Mars rover rotisserie: NASA video reveals how Perseverance is being tested

It's one of the final steps before the robot flies to Mars.

NASA/JPL-Caltech

As NASA's Perseverance rover counts down the weeks until its trip to Mars this summer, the space agency is putting it to the test, to make sure it can have a safe landing on the Red Planet.

NASA released a video this week that shows the team of engineers at the Kennedy Space Center in Florida conducting a series of crucial tests on the rover to ensure that its center of gravity and balance are on point.

The testing process began on April 6, and lasted for three days.

In the video (see above), the rover is lifted onto a special test fixture, and slowly rotated around its x-axis, or the imaginary line that runs from its tail to its front, sort of like roasting a giant, robot pig.

This test helps determine Perseverance's center of gravity relative to its axis.

Perseverance's mass was tested out using this spin table. NASA/JPL-Caltech

The likely dizzy robot was then moved onto a spin table, where it busted out some breakdancing moves: This part of the test was to determine the rover's center of gravity in relation to its z-axis, which extends from the robot's bottom to the top, and y-axis, which extends from its left side to its right. The team of engineers rotated Perseverance back and forth in order to calculate any imbalance in the distribution of its mass.

In order to minimize the margin of error that could result from friction, the tabletop is actually placed on a spherical air bearing that essentially levitates on a thin layer of nitrogen gas. Sort of like air hockey, but far more sophisticated.

The team of researchers then placed a weight on the rover's chassis, adding 13.8 pounds to Perseverance (which weighs 2,260 pounds), in order to bring it into balance.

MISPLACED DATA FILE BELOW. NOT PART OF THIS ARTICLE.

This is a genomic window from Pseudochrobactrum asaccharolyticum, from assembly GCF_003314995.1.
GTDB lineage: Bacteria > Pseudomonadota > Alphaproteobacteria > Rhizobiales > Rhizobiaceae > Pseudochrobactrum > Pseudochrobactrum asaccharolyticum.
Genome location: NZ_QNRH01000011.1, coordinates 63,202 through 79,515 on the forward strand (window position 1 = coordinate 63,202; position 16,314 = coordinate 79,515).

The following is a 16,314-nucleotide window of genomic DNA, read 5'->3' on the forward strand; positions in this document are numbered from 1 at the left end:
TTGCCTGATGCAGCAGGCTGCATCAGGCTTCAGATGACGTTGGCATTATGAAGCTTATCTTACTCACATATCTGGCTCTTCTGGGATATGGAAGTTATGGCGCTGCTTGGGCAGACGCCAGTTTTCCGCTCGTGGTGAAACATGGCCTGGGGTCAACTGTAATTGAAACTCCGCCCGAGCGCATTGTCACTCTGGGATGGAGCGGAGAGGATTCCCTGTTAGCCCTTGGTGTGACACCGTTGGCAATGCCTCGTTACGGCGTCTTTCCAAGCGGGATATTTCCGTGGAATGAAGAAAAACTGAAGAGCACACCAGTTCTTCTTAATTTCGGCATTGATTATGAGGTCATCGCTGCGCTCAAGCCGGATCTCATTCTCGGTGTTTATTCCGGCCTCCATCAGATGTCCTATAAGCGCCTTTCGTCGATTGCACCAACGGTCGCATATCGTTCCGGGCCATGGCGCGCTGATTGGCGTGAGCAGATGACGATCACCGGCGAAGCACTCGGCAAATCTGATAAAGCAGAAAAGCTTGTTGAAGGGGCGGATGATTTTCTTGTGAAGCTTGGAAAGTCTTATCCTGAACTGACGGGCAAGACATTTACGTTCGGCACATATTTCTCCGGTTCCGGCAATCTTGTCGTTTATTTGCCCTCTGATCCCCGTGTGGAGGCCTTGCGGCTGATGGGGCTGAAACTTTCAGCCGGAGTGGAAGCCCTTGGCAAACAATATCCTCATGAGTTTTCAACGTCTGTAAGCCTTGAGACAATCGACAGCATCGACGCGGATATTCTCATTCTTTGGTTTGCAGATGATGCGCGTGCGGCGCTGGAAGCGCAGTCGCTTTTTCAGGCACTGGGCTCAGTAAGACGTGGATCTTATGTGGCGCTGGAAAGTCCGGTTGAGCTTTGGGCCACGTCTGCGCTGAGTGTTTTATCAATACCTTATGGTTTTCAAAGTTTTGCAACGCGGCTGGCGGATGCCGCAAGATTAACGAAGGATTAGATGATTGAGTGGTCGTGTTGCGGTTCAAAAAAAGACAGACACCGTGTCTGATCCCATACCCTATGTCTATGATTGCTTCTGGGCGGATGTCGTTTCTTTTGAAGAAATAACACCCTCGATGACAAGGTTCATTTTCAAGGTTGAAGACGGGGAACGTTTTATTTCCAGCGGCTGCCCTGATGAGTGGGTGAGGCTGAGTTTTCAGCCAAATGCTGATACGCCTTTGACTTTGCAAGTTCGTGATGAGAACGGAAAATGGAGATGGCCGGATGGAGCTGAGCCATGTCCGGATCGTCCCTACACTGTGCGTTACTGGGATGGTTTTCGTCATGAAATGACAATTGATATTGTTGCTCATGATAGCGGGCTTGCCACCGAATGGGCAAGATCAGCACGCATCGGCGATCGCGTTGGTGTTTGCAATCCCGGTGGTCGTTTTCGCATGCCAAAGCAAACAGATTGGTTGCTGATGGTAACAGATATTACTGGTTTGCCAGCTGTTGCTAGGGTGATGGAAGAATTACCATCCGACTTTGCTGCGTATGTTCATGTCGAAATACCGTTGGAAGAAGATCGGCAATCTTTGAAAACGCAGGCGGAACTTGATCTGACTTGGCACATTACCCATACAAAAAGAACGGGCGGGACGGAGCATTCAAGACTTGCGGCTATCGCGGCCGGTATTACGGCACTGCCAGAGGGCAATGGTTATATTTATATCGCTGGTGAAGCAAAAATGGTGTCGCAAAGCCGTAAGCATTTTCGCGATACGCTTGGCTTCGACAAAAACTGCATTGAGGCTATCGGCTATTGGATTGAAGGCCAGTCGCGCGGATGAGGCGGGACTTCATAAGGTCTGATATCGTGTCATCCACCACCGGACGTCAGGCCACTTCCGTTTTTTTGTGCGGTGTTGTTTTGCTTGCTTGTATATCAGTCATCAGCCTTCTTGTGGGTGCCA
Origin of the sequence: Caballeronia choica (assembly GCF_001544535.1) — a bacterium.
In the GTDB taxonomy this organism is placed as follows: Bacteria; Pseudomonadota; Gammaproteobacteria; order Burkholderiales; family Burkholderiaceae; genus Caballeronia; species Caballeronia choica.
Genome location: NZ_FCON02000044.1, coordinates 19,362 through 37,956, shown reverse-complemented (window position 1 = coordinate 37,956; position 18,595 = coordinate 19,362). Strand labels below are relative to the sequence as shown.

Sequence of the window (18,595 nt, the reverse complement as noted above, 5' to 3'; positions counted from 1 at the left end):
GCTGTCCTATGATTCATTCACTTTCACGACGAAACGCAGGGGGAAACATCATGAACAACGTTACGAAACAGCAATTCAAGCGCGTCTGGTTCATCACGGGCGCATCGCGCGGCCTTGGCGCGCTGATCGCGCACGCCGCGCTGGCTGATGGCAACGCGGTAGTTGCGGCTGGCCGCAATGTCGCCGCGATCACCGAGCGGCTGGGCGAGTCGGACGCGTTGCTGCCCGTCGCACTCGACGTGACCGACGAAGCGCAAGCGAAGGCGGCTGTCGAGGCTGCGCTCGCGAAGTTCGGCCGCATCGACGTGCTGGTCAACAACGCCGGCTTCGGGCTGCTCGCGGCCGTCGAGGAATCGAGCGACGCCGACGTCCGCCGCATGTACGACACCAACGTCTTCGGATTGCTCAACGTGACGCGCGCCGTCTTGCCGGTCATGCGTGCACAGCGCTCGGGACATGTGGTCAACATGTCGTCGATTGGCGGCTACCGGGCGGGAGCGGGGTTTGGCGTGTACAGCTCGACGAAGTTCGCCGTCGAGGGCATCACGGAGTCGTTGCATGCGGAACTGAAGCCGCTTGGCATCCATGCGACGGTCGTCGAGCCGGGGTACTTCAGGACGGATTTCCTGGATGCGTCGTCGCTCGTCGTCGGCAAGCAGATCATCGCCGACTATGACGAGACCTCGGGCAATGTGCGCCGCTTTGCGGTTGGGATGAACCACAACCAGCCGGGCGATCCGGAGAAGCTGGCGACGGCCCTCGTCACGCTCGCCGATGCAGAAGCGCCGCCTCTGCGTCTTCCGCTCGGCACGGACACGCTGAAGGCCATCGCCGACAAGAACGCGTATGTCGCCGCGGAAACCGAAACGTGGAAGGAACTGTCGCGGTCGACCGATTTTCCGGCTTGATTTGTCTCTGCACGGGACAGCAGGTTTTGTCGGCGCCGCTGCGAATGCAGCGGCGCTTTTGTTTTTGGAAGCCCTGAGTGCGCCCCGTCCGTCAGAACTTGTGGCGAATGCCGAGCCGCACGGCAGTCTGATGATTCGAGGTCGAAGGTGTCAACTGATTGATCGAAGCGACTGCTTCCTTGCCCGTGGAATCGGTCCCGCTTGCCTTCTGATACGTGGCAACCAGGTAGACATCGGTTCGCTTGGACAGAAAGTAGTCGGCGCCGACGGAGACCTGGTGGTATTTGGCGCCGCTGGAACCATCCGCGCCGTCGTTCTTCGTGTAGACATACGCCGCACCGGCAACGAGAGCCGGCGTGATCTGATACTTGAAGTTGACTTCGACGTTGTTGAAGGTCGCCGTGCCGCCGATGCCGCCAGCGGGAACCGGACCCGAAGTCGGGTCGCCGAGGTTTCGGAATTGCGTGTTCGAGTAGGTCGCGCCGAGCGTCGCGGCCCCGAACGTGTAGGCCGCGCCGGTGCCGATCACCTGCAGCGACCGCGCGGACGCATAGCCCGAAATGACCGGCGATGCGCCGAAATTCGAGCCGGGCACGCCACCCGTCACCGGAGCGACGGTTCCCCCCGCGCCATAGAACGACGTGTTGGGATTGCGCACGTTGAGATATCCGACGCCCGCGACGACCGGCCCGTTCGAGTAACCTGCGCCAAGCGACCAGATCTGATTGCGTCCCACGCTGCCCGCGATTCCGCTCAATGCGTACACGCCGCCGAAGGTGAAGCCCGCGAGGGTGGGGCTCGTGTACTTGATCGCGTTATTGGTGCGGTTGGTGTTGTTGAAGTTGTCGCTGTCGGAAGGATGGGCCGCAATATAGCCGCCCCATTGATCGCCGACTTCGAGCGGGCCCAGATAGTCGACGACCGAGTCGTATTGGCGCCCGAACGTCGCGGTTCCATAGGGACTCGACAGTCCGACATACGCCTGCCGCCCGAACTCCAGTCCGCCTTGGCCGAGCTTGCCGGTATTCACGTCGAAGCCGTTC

NASA's Perseverance rover being lifted in the lab during the 3-day testing process.NASA/JPL-Caltech

Prepare for landing — This series of testing is important for one crucial element of the rover's trip to Mars, its landing. By accurately measuring Perseverance's mass properties and center of gravity, the team behind the rover's mission will ensure that the car-sized robot travels accurately during its trip to Mars, from its launch and all the way to its descent, according to NASA.

Once it lands on Mars, Perseverance will look for signs of habitability on the Martian surface and past microbial life, collecting samples of rocks and soil and setting them aside for a future mission to return them back to Earth.

The mission will also test out conditions for possible human exploration of Mars by trialing a method of producing oxygen from the Martian atmosphere, characterizing environmental conditions such as water and dust on Mars, and looking for resources.

Perseverance rover is set to spend at least one Martian year on the planet — the equivalent of 687 days on Earth.

Despite ongoing concerns regarding the spread of the novel coronavirus, and how it may affect upcoming missions to space, NASA is set to launch the Perseverance rover during its designated July-August, 2020 launch window. If it misses the window this summer, it won't be able to launch until September 2022, which is the next time Earth and Mars are aligned for an optimal journey.

Perseverance is expected to land on Mars' Jezero Crater on February 18, 2021.

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